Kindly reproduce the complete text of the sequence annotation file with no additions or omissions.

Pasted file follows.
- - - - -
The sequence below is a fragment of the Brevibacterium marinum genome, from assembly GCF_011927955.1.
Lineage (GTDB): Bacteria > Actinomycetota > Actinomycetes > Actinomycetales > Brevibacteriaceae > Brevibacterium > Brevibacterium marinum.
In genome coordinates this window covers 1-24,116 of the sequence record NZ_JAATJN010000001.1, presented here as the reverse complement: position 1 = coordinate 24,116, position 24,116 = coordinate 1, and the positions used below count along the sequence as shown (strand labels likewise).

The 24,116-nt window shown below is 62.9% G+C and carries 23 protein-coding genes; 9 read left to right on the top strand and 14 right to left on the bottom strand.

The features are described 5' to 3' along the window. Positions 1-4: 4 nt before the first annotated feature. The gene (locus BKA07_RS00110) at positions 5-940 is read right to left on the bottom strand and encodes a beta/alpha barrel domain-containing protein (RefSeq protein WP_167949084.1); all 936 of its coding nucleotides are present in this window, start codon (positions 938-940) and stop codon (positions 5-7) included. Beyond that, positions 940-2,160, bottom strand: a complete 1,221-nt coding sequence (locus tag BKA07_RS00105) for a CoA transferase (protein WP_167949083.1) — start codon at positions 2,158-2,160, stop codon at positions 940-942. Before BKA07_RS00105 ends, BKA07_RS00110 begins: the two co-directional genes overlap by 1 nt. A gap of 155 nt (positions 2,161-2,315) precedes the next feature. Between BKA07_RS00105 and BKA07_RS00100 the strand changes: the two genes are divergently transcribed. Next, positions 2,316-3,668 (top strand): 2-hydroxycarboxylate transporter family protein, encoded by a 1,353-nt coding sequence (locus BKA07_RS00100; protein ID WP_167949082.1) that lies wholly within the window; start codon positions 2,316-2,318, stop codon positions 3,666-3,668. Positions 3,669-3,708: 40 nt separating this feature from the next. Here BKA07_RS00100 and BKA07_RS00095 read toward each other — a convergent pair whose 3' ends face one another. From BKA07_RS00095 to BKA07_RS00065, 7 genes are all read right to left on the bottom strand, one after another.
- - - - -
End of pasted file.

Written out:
The sequence below is a fragment of the Brevibacterium marinum genome, from assembly GCF_011927955.1.
Lineage (GTDB): Bacteria > Actinomycetota > Actinomycetes > Actinomycetales > Brevibacteriaceae > Brevibacterium > Brevibacterium marinum.
In genome coordinates this window covers 1-24,116 of the sequence record NZ_JAATJN010000001.1, presented here as the reverse complement: position 1 = coordinate 24,116, position 24,116 = coordinate 1, and the positions used below count along the sequence as shown (strand labels likewise).

The 24,116-nt window shown below is 62.9% G+C and carries 23 protein-coding genes; 9 read left to right on the top strand and 14 right to left on the bottom strand.

The features are described 5' to 3' along the window. Positions 1-4: 4 nt before the first annotated feature. The gene (locus BKA07_RS00110) at positions 5-940 is read right to left on the bottom strand and encodes a beta/alpha barrel domain-containing protein (RefSeq protein WP_167949084.1); all 936 of its coding nucleotides are present in this window, start codon (positions 938-940) and stop codon (positions 5-7) included. Beyond that, positions 940-2,160, bottom strand: a complete 1,221-nt coding sequence (locus tag BKA07_RS00105) for a CoA transferase (protein WP_167949083.1) — start codon at positions 2,158-2,160, stop codon at positions 940-942. Before BKA07_RS00105 ends, BKA07_RS00110 begins: the two co-directional genes overlap by 1 nt. A gap of 155 nt (positions 2,161-2,315) precedes the next feature. Between BKA07_RS00105 and BKA07_RS00100 the strand changes: the two genes are divergently transcribed. Next, positions 2,316-3,668 (top strand): 2-hydroxycarboxylate transporter family protein, encoded by a 1,353-nt coding sequence (locus BKA07_RS00100; protein ID WP_167949082.1) that lies wholly within the window; start codon positions 2,316-2,318, stop codon positions 3,666-3,668. Positions 3,669-3,708: 40 nt separating this feature from the next. Here BKA07_RS00100 and BKA07_RS00095 read toward each other — a convergent pair whose 3' ends face one another. From BKA07_RS00095 to BKA07_RS00065, 7 genes are all read right to left on the bottom strand, one after another.